Digest: Judge rules builders can quit Maryland Purple Line project

News Wire Digest for Sept. 11: Amtrak service disrupted to, from Washington D.C.; plans announced for New Haven station rehab and redevelopment
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Friday morning rail news:

Judge rules construction group can quit Purple Line light rail project

The consortium overseeing construction of Maryland’s Purple Line light rail project will be allowed to quit in mid-project over disputes with the state over cost overruns, a state judge ruled on Thursday. The Washington Post reports Judge Jeffrey M. Geller rejected the state’s request for an injunction keeping the Purple Line Transit Partners on the job while negotiations continued, saying the state has “no right to contest the termination” of the contract. A spokeswoman for the Maryland Department of Transportation said the state remains committed to finishing the project, but would not say if it would proceed with a suit against the Transit Partners alledging breach of contract. The Transit Partners said they remained open to further negotiations. The consortium announced its plans to quit in June over more than $700 million in cost overruns stemming from construction delays — many resulting from legal challenges to the project — and design changes [see “Builders file plan to dissolve partnership building Maryland’s Purple Line,” News Wire Digest, June 24, 2020].

Flooding shuts down Amtrak near Washington D.C.
For the second time this week, Amtrak service was completely shut down to a portion of the Northeast Corridor. This time, the disruption came at the southern end of the corridor, as flooding halted service in and out of Washington Union Station as of about 5:40 p.m. EDT Thursday, and was not fully restored until about 8 a.m. today, according to the Amtrak Northeast Twitter feed. Trains may be delayed between Washington and New Carrollton, Md., because of ongoing speed restrictions. Flooding also disrupted service in the Philadelphia. MARC commuter trains were also affected, with some cancellations on both the Penn and Brunswick lines. On Tuesday evening, the corridor was shut down between New York and New Haven because of a derailment [see “Digest: Amtrak service restored on Northeast Corridor after freight derailment,” Sept. 9, 2020].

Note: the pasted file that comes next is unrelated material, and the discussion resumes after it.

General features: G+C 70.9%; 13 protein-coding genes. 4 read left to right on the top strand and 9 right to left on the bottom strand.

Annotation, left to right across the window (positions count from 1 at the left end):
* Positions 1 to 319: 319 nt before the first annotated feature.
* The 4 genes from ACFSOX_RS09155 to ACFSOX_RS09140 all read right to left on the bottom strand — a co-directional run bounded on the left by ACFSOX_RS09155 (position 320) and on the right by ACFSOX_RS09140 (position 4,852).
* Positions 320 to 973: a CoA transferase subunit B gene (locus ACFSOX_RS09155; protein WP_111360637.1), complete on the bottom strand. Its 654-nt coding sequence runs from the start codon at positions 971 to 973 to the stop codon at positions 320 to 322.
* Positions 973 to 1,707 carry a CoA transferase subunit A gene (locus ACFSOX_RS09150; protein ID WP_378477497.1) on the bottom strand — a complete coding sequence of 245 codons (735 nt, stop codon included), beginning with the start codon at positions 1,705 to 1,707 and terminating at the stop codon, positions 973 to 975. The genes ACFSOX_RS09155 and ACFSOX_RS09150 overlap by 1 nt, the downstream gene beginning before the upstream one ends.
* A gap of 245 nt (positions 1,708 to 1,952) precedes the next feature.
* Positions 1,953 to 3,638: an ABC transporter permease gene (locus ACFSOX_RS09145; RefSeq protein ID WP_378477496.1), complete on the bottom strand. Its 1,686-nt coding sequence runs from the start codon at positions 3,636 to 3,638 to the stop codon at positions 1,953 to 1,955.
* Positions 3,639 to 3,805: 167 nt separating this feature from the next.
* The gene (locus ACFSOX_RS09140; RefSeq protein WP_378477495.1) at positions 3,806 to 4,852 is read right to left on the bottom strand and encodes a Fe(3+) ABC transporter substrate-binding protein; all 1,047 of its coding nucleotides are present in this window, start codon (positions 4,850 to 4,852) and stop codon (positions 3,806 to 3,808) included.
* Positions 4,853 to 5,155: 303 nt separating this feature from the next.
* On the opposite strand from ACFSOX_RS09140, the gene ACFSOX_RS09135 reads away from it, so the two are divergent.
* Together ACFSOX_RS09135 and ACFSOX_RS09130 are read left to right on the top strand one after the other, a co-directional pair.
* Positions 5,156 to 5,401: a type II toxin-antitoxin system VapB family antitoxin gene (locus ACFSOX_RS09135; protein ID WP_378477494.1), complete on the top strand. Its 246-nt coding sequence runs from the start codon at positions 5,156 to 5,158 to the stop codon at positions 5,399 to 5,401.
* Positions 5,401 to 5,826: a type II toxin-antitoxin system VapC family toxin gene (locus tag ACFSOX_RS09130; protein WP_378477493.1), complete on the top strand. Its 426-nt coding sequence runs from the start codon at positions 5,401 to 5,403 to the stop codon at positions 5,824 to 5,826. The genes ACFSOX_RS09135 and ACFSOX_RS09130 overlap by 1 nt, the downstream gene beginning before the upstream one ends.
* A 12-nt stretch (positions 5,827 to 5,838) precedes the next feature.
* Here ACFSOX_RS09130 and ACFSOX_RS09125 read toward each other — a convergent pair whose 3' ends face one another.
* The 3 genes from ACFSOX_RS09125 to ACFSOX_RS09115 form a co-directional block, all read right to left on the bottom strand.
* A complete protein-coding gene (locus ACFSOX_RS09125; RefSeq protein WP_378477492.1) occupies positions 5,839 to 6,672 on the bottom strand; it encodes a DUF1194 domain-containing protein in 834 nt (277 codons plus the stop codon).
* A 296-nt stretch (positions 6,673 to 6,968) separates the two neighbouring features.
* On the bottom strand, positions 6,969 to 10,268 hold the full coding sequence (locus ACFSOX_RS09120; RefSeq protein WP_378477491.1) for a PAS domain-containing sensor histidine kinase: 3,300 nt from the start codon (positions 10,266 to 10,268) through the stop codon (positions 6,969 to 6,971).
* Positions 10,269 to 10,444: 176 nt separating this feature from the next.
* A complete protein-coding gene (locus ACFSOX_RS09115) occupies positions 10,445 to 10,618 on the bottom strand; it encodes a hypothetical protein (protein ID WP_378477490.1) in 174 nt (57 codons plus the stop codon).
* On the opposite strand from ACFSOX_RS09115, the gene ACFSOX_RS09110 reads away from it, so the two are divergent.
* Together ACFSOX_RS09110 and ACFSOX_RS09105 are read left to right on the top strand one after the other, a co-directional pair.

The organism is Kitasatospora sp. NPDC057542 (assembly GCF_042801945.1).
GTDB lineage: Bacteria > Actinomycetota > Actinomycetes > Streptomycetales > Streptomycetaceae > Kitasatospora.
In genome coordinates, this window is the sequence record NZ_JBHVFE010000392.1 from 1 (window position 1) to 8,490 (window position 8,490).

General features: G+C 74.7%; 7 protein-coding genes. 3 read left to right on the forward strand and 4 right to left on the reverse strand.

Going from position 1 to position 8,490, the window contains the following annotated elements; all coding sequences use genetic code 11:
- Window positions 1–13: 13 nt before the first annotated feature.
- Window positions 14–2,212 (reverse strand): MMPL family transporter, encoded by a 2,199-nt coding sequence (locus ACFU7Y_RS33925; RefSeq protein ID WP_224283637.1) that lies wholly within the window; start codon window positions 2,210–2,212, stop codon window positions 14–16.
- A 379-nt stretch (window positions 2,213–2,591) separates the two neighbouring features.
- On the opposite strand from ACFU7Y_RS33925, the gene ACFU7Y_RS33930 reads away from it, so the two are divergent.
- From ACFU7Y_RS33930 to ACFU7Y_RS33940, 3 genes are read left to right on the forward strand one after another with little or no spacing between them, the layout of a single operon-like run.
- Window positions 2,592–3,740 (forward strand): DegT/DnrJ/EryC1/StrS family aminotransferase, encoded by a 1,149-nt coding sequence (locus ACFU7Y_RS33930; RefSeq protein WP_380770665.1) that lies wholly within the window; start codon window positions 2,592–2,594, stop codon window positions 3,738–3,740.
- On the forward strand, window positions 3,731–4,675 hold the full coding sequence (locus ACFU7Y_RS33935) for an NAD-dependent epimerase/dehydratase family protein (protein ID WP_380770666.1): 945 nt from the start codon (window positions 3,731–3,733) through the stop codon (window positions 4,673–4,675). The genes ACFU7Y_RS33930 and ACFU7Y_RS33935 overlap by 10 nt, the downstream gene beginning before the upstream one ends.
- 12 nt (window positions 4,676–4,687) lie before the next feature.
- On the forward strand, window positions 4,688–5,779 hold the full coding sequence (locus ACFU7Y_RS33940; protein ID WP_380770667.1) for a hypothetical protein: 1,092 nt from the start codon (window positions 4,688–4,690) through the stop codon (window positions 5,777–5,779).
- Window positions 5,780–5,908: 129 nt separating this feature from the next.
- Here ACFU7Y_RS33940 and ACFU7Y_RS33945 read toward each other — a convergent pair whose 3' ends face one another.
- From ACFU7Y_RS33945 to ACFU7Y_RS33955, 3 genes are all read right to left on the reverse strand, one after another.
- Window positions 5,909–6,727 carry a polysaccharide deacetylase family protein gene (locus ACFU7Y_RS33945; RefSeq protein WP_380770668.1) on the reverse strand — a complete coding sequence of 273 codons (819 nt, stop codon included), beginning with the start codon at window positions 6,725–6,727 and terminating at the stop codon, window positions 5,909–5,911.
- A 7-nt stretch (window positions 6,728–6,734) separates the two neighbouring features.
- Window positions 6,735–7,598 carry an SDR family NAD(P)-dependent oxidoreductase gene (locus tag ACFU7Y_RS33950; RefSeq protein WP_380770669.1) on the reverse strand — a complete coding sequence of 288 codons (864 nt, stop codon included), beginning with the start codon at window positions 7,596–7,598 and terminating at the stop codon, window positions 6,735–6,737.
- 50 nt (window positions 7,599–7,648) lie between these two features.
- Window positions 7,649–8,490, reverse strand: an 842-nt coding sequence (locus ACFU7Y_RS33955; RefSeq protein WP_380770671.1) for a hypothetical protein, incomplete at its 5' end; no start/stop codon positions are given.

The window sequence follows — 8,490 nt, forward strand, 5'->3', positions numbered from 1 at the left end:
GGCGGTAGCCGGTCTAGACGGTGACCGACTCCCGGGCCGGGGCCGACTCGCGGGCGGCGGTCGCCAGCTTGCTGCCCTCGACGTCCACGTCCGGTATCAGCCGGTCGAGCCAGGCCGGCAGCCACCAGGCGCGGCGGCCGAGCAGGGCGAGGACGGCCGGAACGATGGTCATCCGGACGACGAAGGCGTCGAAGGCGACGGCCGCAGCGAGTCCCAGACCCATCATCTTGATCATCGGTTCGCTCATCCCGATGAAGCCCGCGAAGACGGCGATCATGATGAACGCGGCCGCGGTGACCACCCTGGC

New Haven, Connecticut reach agreement to renovate 100-year-old Union Station
A Thursday ceremony to mark the 100th anniversary of the Union Station in New Haven, Conn., featured announcement of a letter of intent to spend $65 million to renovate and develop the facility used by Amtrak and commuter railroads. WTNH-TV reports the letter of intent will establish a new lease and funding agreement between the Connecticut Department of Transportation and City of New Haven, with plans to revamp the basement, first, and second floors to allow new retail space, as well as improvement to allow future use of upper station floors and public restrooms. The station, commissioned by the New York, New Haven & Hartford Railroad, was designed by architect Cass Gilbert, best known for his 57-story neo-Gothic Woolworth Building in Manhattan.

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